Nature Notes

Bookmarked for Later

The Scotch pine has long green needles and small cones forming at the end of branches. Needles spread out from the branch like a thinned-out lion’s mane. Small knobs cover the branches.

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By Sydney Chandler

During the transition from winter to spring, many inconspicuous winter sights are full of potential! Plants, scenic views, and locations that we’ve seen during the winter might be particularly interesting to observe as spring takes over the landscape. Here are a few selections from this “Bookmarked for Later” category.

Scotch Pine

The Scotch pine has long green needles and small cones forming at the end of branches. Needles spread out from the branch like a thinned-out lion’s mane. Small knobs cover the branches. How will the cones look as the season progresses? Will they bulge with growth? Will they change color? Will the knobs on each branch become something more?

Green Heron Pond

Melting ice and snow disguise the animal tracks that cover the marshy edges of the Green Heron Pond. Tracks lead along the Wurtele Bog Boardwalk, under the overlook with benches, and into a hole in the ice. Who has been frequenting this pond? Will we be able to catch a glimpse of these sneaky explorers in the spring? Will we overhear their daily activities happening beneath the overlook and boardwalk?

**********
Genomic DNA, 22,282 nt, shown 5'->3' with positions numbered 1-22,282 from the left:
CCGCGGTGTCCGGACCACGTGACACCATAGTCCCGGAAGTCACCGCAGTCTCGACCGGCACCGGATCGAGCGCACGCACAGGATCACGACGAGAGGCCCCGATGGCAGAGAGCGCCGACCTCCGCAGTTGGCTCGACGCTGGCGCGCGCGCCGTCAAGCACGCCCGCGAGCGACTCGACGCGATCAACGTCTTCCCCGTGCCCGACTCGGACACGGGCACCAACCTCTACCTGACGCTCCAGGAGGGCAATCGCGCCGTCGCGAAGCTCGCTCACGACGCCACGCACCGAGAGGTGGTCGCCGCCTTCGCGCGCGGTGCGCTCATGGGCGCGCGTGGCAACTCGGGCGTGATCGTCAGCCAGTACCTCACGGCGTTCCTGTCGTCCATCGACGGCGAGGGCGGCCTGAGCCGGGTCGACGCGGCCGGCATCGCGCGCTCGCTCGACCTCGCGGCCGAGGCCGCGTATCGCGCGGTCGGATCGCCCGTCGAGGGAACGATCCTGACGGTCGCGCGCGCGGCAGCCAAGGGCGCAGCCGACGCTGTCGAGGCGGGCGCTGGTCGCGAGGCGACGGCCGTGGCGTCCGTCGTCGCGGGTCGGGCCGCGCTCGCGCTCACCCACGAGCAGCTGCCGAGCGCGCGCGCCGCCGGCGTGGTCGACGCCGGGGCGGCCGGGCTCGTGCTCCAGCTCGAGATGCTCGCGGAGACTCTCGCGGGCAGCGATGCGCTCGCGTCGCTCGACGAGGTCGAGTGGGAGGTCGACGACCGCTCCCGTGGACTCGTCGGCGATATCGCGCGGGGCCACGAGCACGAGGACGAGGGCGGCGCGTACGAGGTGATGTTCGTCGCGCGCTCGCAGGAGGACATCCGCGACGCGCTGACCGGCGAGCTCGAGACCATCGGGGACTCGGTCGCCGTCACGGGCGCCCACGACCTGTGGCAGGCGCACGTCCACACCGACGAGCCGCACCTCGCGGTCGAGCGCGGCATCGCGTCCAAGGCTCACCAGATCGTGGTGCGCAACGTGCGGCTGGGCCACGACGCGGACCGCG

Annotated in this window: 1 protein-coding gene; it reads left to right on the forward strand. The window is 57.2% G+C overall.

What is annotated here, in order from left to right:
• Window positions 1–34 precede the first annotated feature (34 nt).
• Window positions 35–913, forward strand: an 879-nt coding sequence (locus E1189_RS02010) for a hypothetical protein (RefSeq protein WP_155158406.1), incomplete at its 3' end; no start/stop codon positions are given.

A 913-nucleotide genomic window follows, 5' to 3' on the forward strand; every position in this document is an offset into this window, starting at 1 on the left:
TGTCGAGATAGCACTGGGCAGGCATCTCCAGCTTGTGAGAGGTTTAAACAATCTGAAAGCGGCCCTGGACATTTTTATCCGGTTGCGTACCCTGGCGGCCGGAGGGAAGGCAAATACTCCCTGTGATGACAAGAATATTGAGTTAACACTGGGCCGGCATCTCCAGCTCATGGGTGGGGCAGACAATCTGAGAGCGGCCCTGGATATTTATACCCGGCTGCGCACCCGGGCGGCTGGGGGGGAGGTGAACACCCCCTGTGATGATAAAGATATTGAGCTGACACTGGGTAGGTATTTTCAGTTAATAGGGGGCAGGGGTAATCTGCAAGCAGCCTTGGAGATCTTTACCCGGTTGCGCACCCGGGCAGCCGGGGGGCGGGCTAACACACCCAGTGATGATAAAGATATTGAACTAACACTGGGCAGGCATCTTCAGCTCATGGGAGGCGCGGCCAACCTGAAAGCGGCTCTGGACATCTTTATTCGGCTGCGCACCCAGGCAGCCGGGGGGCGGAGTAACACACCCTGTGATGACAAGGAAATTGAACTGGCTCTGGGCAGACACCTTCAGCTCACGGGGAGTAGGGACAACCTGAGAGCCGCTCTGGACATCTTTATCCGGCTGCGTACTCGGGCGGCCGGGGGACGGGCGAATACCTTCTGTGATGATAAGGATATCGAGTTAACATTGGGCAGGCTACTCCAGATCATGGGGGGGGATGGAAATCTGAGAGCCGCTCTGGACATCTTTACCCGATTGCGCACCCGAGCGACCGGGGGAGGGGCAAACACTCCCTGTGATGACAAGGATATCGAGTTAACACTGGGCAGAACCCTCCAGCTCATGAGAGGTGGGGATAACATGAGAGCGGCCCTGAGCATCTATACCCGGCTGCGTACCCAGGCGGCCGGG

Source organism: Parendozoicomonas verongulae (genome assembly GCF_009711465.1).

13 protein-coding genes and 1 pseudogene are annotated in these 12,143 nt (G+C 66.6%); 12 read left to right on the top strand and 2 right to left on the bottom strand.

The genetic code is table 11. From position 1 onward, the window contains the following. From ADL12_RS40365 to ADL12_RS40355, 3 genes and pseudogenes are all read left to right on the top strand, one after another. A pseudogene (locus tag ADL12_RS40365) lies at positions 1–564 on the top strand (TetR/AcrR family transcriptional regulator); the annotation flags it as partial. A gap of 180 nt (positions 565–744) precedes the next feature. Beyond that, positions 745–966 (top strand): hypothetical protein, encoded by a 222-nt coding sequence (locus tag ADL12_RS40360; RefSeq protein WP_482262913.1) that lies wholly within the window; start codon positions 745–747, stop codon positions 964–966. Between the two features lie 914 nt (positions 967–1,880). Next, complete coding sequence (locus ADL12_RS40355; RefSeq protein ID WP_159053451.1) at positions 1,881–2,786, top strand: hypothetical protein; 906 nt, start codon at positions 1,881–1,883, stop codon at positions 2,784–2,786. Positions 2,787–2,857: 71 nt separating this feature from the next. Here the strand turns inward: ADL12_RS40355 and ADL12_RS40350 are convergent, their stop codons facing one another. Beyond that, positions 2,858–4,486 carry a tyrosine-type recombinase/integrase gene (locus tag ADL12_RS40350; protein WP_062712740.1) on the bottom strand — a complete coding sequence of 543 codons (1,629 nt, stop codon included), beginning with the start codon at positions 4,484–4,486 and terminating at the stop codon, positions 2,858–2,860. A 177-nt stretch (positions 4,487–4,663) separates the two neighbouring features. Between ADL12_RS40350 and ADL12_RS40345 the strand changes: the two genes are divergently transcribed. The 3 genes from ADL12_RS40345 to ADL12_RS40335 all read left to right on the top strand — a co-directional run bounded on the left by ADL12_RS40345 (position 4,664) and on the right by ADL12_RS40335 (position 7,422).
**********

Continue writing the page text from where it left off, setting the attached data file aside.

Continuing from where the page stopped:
Green Heron Trail

Tree cover hugs many sections of the Three Mile Walk, and this section along Green Heron Trail is no exception. Notice the bare trees, the sky visible above, the open spaces along the forest floor. How will this scene slowly shift as spring arrives? Will different smells and sounds will appear at this particular vantage point on the trail?

In gratitude for seasons, the “same old trail” is never the same trail. Differences become amplified as we transition from winter to spring. Notice the subtle changes early on, the small adjustments that occur throughout the season, and the hints of changes to come. What spots at the Arboretum have you bookmarked for later?

Sydney Chandler is a Minnesota Master Naturalist Volunteer.

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